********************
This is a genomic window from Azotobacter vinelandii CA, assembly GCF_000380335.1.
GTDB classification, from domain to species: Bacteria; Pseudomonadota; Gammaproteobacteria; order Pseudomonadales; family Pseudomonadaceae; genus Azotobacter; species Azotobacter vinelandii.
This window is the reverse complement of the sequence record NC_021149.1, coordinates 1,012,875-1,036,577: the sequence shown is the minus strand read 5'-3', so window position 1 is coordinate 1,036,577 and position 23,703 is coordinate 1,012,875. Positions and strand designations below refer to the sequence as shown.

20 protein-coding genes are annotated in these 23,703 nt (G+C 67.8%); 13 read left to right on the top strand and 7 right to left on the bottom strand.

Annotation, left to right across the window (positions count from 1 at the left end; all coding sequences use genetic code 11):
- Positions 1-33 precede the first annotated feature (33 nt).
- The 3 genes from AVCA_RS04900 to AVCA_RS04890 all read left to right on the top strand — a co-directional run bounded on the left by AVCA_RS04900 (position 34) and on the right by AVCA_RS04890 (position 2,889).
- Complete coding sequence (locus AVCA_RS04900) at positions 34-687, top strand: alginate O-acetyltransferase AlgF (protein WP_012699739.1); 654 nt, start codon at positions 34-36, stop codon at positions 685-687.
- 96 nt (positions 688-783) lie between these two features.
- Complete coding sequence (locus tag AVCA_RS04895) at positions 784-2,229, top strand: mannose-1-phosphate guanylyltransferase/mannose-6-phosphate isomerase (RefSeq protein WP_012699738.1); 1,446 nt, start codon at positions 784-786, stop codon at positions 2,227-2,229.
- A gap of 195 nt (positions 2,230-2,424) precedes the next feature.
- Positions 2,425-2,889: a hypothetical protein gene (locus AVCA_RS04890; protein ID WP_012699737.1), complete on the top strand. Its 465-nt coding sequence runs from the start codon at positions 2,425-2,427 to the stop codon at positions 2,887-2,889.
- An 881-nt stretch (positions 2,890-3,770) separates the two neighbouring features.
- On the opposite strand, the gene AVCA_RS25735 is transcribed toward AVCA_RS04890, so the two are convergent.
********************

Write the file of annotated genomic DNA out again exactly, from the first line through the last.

This is a genomic window from Azotobacter vinelandii CA, assembly GCF_000380335.1.
GTDB classification, from domain to species: Bacteria; Pseudomonadota; Gammaproteobacteria; order Pseudomonadales; family Pseudomonadaceae; genus Azotobacter; species Azotobacter vinelandii.
This window is the reverse complement of the sequence record NC_021149.1, coordinates 1,012,875-1,036,577: the sequence shown is the minus strand read 5'-3', so window position 1 is coordinate 1,036,577 and position 23,703 is coordinate 1,012,875. Positions and strand designations below refer to the sequence as shown.

20 protein-coding genes are annotated in these 23,703 nt (G+C 67.8%); 13 read left to right on the top strand and 7 right to left on the bottom strand.

Annotation, left to right across the window (positions count from 1 at the left end; all coding sequences use genetic code 11):
- Positions 1-33 precede the first annotated feature (33 nt).
- The 3 genes from AVCA_RS04900 to AVCA_RS04890 all read left to right on the top strand — a co-directional run bounded on the left by AVCA_RS04900 (position 34) and on the right by AVCA_RS04890 (position 2,889).
- Complete coding sequence (locus AVCA_RS04900) at positions 34-687, top strand: alginate O-acetyltransferase AlgF (protein WP_012699739.1); 654 nt, start codon at positions 34-36, stop codon at positions 685-687.
- 96 nt (positions 688-783) lie between these two features.
- Complete coding sequence (locus tag AVCA_RS04895) at positions 784-2,229, top strand: mannose-1-phosphate guanylyltransferase/mannose-6-phosphate isomerase (RefSeq protein WP_012699738.1); 1,446 nt, start codon at positions 784-786, stop codon at positions 2,227-2,229.
- A gap of 195 nt (positions 2,230-2,424) precedes the next feature.
- Positions 2,425-2,889: a hypothetical protein gene (locus AVCA_RS04890; protein ID WP_012699737.1), complete on the top strand. Its 465-nt coding sequence runs from the start codon at positions 2,425-2,427 to the stop codon at positions 2,887-2,889.
- An 881-nt stretch (positions 2,890-3,770) separates the two neighbouring features.
- On the opposite strand, the gene AVCA_RS25735 is transcribed toward AVCA_RS04890, so the two are convergent.